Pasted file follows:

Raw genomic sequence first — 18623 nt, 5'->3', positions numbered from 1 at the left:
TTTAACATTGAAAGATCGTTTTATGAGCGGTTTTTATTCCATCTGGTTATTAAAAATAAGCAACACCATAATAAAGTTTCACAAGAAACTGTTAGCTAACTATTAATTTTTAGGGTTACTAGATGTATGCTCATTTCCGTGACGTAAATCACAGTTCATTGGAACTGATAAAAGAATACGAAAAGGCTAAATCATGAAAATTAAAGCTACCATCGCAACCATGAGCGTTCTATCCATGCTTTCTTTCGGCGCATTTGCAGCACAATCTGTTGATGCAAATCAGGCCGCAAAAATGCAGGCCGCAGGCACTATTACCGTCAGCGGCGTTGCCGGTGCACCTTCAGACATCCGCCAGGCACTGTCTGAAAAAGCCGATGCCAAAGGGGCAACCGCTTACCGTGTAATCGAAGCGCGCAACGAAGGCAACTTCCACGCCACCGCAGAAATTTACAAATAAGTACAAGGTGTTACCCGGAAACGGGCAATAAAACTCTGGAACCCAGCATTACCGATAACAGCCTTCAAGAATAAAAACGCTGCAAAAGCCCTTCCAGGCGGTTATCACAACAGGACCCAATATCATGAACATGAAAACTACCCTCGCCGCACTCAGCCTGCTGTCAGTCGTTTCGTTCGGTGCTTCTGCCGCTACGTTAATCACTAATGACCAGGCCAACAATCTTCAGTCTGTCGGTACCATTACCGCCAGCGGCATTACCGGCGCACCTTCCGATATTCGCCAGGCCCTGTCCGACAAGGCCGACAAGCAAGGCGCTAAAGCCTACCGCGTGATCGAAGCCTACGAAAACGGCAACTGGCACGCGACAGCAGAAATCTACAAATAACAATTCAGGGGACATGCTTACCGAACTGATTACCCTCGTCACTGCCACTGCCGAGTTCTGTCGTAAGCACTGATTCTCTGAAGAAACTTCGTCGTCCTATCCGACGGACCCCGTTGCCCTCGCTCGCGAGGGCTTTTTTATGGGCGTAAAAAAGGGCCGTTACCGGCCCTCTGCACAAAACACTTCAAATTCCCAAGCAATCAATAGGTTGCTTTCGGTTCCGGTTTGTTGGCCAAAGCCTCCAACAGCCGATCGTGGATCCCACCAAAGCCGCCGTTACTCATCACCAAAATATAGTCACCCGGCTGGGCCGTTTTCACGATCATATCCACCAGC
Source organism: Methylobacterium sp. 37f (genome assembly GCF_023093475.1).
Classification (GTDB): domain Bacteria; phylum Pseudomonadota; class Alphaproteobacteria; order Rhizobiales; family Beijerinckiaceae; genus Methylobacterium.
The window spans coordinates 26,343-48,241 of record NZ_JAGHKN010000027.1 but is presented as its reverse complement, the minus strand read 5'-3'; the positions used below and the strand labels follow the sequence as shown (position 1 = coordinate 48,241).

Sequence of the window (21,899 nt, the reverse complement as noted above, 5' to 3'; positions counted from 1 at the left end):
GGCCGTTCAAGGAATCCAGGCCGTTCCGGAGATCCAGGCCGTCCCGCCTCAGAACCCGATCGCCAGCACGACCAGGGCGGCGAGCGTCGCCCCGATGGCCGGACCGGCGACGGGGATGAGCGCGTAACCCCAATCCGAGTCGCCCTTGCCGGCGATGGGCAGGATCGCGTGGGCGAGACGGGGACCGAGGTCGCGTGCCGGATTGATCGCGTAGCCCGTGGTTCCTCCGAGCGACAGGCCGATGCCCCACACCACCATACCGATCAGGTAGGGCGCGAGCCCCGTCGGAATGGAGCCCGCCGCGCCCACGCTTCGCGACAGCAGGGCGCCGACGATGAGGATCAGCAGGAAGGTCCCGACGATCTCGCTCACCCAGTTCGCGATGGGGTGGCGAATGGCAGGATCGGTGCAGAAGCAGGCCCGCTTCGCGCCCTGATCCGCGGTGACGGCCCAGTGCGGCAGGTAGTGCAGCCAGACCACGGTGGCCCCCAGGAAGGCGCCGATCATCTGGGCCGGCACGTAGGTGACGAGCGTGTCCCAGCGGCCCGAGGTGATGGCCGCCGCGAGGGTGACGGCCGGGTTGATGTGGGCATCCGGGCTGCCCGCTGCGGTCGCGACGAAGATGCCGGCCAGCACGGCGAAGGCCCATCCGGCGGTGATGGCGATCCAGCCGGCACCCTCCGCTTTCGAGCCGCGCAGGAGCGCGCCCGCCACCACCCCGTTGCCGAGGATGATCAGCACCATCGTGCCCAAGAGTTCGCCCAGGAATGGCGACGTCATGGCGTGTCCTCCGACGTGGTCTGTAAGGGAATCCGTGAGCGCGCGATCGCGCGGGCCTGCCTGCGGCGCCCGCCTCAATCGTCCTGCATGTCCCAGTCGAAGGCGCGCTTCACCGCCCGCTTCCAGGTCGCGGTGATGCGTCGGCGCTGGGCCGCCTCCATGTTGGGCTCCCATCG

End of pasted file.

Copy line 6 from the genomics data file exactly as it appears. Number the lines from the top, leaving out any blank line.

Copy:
Sequence of the window (21,899 nt, the reverse complement as noted above, 5' to 3'; positions counted from 1 at the left end):